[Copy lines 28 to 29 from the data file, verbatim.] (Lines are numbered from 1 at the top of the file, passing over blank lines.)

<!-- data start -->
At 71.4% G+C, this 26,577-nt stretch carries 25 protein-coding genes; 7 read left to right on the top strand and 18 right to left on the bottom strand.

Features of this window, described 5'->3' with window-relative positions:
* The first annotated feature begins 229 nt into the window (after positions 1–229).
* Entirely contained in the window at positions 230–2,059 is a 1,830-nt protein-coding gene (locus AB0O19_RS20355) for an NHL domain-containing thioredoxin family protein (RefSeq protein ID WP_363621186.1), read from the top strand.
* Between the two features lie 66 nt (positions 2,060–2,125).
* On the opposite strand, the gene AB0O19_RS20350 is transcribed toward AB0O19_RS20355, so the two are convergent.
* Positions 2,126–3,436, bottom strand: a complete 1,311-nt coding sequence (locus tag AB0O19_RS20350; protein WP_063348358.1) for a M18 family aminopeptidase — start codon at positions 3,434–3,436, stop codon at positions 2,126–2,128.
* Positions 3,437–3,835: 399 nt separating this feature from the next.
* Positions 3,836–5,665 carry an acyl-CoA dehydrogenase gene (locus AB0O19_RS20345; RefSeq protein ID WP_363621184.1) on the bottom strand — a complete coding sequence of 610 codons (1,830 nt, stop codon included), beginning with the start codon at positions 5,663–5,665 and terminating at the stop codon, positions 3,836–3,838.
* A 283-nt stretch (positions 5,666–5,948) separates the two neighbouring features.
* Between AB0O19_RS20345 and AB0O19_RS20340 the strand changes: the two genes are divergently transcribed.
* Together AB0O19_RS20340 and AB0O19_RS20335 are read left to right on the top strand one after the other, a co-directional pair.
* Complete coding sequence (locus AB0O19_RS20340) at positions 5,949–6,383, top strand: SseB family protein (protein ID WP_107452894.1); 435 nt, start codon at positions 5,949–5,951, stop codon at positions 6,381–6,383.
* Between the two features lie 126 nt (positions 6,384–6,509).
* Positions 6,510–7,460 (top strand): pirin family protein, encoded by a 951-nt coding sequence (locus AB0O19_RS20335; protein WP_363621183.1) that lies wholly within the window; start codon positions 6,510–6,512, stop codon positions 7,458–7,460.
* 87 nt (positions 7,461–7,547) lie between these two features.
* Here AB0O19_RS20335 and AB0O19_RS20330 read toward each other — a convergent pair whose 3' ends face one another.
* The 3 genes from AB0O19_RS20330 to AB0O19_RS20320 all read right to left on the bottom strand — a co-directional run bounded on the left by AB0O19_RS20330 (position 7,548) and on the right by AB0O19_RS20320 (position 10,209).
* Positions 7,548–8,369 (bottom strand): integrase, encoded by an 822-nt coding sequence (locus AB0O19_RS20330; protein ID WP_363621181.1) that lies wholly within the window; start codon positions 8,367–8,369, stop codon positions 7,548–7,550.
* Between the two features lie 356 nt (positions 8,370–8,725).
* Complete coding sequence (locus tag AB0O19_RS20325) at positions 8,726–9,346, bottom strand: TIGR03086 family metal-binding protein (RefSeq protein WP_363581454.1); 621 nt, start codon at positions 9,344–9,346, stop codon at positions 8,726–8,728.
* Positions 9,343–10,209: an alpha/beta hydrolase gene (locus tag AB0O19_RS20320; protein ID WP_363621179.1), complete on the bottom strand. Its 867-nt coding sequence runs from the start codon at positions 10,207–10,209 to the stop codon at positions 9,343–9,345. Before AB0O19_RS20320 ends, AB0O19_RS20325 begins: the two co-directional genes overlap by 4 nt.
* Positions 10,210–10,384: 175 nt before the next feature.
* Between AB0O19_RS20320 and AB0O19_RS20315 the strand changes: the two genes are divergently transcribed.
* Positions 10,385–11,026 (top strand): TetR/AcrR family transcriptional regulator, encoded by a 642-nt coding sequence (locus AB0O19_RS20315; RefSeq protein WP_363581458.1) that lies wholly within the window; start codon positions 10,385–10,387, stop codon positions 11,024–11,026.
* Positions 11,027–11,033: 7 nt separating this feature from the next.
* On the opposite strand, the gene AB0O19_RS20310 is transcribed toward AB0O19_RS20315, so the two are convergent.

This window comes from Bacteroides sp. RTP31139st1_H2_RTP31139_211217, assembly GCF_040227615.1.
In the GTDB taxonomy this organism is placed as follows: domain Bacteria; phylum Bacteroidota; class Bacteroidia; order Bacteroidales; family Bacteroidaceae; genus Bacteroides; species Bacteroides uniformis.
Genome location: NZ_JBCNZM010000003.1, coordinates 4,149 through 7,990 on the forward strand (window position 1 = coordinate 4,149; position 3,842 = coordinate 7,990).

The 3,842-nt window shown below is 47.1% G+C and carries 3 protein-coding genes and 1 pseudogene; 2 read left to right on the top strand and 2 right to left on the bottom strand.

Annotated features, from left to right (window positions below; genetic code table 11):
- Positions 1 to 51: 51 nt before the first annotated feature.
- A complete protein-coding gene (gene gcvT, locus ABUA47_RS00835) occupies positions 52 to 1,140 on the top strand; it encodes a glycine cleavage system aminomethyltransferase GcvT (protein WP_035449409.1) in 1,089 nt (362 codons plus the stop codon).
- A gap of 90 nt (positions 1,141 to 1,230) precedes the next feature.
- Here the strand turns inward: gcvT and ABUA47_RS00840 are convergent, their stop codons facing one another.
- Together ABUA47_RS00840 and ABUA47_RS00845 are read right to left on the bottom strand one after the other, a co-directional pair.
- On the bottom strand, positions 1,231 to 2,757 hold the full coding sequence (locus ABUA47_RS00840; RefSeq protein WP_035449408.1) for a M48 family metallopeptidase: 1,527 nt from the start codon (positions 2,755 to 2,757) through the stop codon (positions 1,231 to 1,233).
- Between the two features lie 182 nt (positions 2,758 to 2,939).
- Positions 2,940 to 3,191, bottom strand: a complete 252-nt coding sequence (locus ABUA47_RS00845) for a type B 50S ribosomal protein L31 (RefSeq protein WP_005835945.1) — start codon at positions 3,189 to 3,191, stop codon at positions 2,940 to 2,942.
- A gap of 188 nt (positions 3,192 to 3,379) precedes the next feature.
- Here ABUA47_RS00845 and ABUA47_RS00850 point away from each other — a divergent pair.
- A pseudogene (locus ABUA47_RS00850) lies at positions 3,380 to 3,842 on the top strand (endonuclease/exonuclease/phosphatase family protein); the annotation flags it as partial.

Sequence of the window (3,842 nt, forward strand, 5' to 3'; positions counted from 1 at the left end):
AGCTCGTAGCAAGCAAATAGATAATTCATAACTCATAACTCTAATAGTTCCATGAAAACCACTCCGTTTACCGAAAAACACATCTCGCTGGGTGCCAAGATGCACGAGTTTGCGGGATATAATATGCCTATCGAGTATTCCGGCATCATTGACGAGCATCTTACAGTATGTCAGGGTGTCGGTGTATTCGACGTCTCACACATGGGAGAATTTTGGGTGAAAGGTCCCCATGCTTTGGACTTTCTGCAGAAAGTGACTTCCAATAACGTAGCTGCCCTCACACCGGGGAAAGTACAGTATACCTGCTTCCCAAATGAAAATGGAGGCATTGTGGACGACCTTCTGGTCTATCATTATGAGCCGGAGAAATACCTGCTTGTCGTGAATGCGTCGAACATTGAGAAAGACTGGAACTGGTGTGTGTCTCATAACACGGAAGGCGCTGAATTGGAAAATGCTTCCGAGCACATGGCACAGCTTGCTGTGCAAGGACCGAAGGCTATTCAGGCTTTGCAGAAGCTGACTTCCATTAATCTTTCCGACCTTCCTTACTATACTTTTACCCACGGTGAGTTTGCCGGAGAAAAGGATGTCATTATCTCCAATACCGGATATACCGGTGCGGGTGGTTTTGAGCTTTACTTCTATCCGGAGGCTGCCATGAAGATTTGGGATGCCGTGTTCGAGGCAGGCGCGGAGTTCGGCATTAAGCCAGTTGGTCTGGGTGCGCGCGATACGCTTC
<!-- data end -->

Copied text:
This window comes from Bacteroides sp. RTP31139st1_H2_RTP31139_211217, assembly GCF_040227615.1.
In the GTDB taxonomy this organism is placed as follows: domain Bacteria; phylum Bacteroidota; class Bacteroidia; order Bacteroidales; family Bacteroidaceae; genus Bacteroides; species Bacteroides uniformis.